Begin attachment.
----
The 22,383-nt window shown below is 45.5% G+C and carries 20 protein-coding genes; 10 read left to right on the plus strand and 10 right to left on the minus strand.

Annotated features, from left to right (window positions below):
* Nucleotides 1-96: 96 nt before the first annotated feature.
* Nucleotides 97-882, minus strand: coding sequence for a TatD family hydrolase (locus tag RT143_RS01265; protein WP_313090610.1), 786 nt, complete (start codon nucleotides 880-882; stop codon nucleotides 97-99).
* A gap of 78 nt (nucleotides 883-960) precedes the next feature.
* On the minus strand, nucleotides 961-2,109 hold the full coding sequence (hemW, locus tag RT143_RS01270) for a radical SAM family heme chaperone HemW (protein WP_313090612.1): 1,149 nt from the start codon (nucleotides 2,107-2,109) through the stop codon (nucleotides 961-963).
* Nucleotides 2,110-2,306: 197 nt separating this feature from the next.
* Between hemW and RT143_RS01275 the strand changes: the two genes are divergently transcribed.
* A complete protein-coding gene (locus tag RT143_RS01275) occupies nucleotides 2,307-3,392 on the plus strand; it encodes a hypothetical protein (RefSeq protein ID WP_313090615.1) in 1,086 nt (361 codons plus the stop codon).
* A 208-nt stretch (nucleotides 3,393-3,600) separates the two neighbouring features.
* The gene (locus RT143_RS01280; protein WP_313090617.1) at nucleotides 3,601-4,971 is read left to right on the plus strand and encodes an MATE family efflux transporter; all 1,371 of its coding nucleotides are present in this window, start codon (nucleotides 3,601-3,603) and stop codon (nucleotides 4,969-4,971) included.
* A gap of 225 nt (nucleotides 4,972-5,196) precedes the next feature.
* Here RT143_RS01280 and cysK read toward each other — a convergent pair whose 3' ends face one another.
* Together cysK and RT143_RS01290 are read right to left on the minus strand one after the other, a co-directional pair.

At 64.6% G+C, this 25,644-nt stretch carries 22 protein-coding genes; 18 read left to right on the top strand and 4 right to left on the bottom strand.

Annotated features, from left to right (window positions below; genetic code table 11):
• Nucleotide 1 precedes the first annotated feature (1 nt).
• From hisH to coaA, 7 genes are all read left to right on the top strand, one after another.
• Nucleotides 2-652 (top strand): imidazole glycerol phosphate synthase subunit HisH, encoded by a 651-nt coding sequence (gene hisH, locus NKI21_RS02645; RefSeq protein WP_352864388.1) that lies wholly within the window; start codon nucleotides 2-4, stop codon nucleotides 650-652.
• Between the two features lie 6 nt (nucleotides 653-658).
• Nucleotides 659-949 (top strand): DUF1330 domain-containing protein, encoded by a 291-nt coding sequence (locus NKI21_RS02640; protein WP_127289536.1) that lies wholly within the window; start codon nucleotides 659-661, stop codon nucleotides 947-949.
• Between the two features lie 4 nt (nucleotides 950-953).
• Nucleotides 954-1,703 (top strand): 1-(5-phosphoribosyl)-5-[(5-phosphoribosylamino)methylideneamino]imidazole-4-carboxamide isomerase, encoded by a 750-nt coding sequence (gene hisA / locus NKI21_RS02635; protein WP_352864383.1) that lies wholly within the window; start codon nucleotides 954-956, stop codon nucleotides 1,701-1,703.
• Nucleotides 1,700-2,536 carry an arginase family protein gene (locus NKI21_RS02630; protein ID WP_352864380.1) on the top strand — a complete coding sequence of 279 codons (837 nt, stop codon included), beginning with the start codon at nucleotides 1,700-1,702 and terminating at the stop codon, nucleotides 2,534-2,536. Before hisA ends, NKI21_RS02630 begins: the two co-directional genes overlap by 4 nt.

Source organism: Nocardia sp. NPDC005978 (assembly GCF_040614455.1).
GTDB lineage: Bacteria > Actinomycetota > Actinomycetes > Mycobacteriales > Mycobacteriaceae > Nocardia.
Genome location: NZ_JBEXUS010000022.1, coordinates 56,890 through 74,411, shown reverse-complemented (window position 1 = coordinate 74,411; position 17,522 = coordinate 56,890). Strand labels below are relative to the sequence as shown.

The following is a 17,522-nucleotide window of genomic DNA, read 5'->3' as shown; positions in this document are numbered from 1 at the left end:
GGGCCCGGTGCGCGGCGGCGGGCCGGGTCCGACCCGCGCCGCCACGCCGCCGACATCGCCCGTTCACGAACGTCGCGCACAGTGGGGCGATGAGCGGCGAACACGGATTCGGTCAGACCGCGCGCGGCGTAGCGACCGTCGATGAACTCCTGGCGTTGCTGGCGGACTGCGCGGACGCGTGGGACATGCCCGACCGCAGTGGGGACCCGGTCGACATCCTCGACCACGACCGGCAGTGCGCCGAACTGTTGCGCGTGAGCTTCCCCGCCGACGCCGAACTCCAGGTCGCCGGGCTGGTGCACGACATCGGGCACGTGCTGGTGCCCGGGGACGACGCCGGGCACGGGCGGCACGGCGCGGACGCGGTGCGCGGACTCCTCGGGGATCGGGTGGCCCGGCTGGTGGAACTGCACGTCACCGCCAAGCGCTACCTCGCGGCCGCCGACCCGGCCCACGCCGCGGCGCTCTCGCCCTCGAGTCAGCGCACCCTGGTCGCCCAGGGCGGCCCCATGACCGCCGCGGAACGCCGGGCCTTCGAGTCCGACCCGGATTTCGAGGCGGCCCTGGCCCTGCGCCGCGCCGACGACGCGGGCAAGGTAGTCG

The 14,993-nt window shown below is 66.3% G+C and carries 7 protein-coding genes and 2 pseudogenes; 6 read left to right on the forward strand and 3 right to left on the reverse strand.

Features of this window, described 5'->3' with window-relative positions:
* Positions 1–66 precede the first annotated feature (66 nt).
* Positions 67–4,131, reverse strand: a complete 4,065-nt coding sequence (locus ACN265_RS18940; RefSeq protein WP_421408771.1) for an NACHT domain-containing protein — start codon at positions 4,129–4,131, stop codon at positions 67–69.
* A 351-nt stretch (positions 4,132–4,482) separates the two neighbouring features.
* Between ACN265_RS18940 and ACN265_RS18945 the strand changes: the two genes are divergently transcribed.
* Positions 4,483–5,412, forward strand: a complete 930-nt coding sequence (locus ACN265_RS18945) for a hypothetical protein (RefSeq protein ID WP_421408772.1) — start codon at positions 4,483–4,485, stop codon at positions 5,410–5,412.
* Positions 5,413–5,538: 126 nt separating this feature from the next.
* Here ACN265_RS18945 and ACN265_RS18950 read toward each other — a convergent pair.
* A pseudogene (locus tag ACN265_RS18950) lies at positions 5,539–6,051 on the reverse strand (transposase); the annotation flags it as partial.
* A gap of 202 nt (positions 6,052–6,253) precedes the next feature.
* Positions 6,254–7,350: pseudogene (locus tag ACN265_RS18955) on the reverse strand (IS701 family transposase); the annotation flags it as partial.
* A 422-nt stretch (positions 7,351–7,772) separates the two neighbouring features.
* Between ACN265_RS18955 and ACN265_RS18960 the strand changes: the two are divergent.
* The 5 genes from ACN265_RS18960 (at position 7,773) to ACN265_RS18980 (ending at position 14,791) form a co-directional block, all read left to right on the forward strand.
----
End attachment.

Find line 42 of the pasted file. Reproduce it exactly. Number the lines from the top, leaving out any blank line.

* A 422-nt stretch (positions 7,351–7,772) separates the two neighbouring features.